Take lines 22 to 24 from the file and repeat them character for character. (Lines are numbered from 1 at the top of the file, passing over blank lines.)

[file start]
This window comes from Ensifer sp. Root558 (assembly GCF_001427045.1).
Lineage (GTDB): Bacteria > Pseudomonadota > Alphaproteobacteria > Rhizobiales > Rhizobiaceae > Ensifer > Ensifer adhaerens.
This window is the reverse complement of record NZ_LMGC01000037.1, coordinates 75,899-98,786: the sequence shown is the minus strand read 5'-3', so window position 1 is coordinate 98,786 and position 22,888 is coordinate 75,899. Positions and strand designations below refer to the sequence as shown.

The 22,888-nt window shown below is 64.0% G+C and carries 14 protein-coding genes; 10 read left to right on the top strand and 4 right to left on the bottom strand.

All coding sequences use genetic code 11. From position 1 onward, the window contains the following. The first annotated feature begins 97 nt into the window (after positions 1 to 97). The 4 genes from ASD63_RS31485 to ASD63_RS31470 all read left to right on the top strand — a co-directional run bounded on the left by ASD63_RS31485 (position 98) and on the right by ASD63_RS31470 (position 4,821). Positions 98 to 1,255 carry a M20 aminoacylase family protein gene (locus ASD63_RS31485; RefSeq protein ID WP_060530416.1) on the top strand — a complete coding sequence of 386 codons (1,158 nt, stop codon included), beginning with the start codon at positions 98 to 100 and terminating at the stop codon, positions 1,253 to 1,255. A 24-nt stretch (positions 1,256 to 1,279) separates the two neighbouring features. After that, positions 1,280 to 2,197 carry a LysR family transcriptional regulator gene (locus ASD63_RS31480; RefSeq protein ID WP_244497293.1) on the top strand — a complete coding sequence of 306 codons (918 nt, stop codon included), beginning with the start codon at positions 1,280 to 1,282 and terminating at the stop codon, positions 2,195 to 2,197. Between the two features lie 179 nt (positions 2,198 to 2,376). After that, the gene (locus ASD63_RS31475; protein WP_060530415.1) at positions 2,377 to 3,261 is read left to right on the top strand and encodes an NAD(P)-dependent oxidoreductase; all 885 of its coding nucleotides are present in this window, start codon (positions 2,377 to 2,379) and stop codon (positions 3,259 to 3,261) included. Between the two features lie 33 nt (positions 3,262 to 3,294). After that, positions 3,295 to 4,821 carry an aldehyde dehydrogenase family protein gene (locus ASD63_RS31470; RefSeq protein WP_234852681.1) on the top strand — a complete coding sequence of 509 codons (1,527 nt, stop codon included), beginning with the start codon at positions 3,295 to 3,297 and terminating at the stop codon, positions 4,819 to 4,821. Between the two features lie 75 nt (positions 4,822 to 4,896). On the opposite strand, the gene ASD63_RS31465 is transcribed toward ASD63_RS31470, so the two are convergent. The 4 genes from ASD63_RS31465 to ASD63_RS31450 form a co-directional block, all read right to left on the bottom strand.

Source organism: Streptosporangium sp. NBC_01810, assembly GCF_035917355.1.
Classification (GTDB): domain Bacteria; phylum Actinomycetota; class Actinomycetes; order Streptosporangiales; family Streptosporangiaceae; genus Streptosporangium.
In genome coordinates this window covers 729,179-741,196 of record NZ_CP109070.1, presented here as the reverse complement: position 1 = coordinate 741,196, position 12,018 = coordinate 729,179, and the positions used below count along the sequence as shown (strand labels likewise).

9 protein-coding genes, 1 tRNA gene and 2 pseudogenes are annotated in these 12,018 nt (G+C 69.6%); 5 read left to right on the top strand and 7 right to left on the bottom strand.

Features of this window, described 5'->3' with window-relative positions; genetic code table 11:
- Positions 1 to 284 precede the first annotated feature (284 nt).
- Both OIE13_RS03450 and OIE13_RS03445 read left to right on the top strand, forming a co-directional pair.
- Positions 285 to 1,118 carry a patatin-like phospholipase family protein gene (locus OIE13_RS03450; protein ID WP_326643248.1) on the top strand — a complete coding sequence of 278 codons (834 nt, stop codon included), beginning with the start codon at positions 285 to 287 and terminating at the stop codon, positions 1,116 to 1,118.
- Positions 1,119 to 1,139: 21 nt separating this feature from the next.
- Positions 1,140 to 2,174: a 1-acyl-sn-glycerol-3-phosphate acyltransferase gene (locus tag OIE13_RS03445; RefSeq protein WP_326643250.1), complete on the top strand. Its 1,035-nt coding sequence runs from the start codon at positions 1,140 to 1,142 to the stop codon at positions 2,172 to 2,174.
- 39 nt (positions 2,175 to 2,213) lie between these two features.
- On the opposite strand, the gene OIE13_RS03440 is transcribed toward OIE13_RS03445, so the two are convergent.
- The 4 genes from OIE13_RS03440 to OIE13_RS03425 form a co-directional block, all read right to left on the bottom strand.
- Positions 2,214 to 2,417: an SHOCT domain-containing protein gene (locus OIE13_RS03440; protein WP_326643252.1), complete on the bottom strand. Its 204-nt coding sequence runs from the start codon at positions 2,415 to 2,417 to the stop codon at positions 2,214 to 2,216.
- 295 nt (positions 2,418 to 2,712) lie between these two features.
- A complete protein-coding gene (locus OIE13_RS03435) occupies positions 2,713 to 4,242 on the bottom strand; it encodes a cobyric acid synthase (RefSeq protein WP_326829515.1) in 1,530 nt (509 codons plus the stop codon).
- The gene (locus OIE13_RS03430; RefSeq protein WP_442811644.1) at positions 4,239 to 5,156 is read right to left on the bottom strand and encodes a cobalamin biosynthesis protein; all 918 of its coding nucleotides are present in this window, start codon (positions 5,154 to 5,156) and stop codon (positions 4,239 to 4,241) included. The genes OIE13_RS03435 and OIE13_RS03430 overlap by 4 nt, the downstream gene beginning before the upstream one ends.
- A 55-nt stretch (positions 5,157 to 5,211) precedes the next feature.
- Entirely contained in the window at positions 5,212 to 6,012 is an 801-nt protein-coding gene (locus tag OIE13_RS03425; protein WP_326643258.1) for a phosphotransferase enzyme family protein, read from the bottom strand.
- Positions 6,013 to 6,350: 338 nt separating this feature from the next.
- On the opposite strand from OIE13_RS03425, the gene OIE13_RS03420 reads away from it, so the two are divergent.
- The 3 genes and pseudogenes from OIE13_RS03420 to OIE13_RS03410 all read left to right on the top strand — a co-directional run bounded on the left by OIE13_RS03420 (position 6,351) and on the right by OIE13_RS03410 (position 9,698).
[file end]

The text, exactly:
- The gene (locus OIE13_RS03430; RefSeq protein WP_442811644.1) at positions 4,239 to 5,156 is read right to left on the bottom strand and encodes a cobalamin biosynthesis protein; all 918 of its coding nucleotides are present in this window, start codon (positions 5,154 to 5,156) and stop codon (positions 4,239 to 4,241) included. The genes OIE13_RS03435 and OIE13_RS03430 overlap by 4 nt, the downstream gene beginning before the upstream one ends.
- A 55-nt stretch (positions 5,157 to 5,211) precedes the next feature.
- Entirely contained in the window at positions 5,212 to 6,012 is an 801-nt protein-coding gene (locus tag OIE13_RS03425; protein WP_326643258.1) for a phosphotransferase enzyme family protein, read from the bottom strand.